We staked one tire. Then another. The next time would mean pulling everything off a rim, and patching up a casing. It was very late. We were tired. And the moon came up, huge and low, in the western sky...

which, of course, can’t happen...  

The only way the moon can come up in your western sky... is if you’re not really heading north at all. It can only come up in the west if you think you are heading north, but are really heading dead-wrong-south.

Somewhere along that ridge we’d come to the end and followed it around so that we were then heading back east. In the dark, we hadn’t noticed.  I had been going the wrong way, turned right around, and hadn’t known it.

I’d chosen a star to aim at, a goal to get me home safe, and I’d been focussed on the wrong thing. I’d been going the wrong way... all the time.

I’m telling this story because it’s a lot like life. We can end up going the wrong way, and being focussed on the wrong thing. We can hitch our wagon to a star, (Emerson) but then discover it is the wrong one, leading us in the wrong direction.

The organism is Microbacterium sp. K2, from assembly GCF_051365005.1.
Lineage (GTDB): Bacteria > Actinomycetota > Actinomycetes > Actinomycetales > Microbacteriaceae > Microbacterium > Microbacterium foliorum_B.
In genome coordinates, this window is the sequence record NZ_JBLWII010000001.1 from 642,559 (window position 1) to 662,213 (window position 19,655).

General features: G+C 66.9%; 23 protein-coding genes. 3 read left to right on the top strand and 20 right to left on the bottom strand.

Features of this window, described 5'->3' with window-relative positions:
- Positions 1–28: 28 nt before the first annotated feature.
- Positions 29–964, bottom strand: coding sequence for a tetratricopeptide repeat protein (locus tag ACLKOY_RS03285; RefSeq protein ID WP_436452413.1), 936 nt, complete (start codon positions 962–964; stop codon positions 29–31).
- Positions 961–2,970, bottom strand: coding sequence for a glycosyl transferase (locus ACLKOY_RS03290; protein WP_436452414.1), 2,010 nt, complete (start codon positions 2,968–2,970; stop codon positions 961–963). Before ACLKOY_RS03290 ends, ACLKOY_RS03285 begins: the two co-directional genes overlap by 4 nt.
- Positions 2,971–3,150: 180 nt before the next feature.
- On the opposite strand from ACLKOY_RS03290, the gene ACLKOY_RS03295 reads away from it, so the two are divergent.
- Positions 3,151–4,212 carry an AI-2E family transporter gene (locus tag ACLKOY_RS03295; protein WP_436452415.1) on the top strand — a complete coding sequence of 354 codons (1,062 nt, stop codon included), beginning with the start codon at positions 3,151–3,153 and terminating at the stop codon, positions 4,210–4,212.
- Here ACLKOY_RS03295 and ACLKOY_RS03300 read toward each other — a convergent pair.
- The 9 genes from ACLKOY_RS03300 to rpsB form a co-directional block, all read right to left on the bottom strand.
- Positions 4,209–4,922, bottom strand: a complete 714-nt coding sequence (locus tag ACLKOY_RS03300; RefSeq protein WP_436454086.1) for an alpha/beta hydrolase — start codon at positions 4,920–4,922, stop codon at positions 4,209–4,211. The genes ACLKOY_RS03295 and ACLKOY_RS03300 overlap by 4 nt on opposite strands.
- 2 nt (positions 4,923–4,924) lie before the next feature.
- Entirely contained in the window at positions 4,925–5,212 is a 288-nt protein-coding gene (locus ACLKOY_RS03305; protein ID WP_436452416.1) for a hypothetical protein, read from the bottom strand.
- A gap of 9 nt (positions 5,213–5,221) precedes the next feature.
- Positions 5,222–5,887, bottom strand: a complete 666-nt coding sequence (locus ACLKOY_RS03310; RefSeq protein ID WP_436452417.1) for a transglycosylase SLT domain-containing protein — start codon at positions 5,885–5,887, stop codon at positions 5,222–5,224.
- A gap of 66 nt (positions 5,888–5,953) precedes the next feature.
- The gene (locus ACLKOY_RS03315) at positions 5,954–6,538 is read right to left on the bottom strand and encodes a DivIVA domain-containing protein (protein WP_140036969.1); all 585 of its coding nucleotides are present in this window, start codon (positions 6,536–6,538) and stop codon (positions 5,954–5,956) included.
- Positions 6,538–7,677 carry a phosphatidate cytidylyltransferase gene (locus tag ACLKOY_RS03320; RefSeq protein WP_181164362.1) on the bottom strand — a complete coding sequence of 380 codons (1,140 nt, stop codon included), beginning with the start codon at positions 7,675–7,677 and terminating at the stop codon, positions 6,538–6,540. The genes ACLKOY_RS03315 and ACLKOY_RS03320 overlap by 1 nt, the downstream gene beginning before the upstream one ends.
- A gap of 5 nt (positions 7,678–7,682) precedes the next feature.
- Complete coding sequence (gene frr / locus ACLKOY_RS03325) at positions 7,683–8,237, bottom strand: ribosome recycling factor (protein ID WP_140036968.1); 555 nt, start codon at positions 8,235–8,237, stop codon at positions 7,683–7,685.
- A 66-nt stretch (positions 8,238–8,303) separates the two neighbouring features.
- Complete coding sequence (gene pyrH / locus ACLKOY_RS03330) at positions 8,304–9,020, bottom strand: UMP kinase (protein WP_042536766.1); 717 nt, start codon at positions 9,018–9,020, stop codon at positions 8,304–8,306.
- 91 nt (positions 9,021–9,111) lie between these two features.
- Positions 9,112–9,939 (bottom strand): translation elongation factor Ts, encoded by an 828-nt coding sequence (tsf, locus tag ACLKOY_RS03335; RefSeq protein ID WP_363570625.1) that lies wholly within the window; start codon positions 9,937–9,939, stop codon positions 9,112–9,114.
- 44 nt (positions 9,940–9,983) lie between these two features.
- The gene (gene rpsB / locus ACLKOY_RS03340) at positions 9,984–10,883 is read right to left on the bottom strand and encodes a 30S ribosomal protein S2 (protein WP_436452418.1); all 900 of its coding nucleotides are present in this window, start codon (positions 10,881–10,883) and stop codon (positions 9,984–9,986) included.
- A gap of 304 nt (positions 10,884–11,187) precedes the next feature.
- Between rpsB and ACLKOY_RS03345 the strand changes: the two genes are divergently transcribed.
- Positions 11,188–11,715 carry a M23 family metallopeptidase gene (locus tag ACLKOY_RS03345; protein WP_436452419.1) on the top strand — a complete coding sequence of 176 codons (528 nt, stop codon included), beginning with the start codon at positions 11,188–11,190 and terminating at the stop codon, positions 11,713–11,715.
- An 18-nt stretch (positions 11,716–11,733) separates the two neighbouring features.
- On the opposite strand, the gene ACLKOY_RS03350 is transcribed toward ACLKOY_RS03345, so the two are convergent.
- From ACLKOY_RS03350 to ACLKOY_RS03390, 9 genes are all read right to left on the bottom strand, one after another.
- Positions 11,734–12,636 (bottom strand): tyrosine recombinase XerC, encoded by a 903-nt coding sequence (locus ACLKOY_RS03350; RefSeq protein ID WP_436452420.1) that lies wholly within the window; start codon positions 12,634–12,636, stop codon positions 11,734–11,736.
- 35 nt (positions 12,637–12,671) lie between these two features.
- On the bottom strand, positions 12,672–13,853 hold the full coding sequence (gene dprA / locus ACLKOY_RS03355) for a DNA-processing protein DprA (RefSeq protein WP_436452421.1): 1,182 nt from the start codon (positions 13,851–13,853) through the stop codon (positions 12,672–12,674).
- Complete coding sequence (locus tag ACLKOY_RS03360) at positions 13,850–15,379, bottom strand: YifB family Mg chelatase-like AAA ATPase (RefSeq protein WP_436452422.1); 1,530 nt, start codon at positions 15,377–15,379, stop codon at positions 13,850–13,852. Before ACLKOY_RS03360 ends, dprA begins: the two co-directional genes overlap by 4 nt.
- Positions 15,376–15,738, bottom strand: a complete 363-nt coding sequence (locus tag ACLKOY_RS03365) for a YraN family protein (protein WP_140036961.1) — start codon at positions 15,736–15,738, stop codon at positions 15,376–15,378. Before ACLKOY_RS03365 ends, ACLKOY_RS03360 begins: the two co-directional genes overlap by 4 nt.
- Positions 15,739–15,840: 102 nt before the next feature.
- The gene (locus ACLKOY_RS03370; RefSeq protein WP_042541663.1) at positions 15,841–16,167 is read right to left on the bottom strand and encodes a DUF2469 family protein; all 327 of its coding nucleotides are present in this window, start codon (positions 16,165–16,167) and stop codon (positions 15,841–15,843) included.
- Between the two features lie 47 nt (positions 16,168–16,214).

Jesus said (John 10:10) he had come to give us life and to give it to us in all its fullness... so that our joy might be made full, says one translation. It means, says the one of the writers of the church, that nothing makes God happier than for us to enjoy the world, to be happy, to love what God has given us. (Traherne)

It’s good news in a world which sometimes seems joyless.  

Hear the Good News: God wants life to be good. God wants you to enjoy life. It is a gift.

And there is more. We are not talking here about that perversion of the Gospel that essentially says, “You have to keep your nose clean until you die, and then you will have joy in heaven.” No—Life is meant to be enjoyed now. What The Gospel of John calls life eternal, life which is meant to be full... is for now!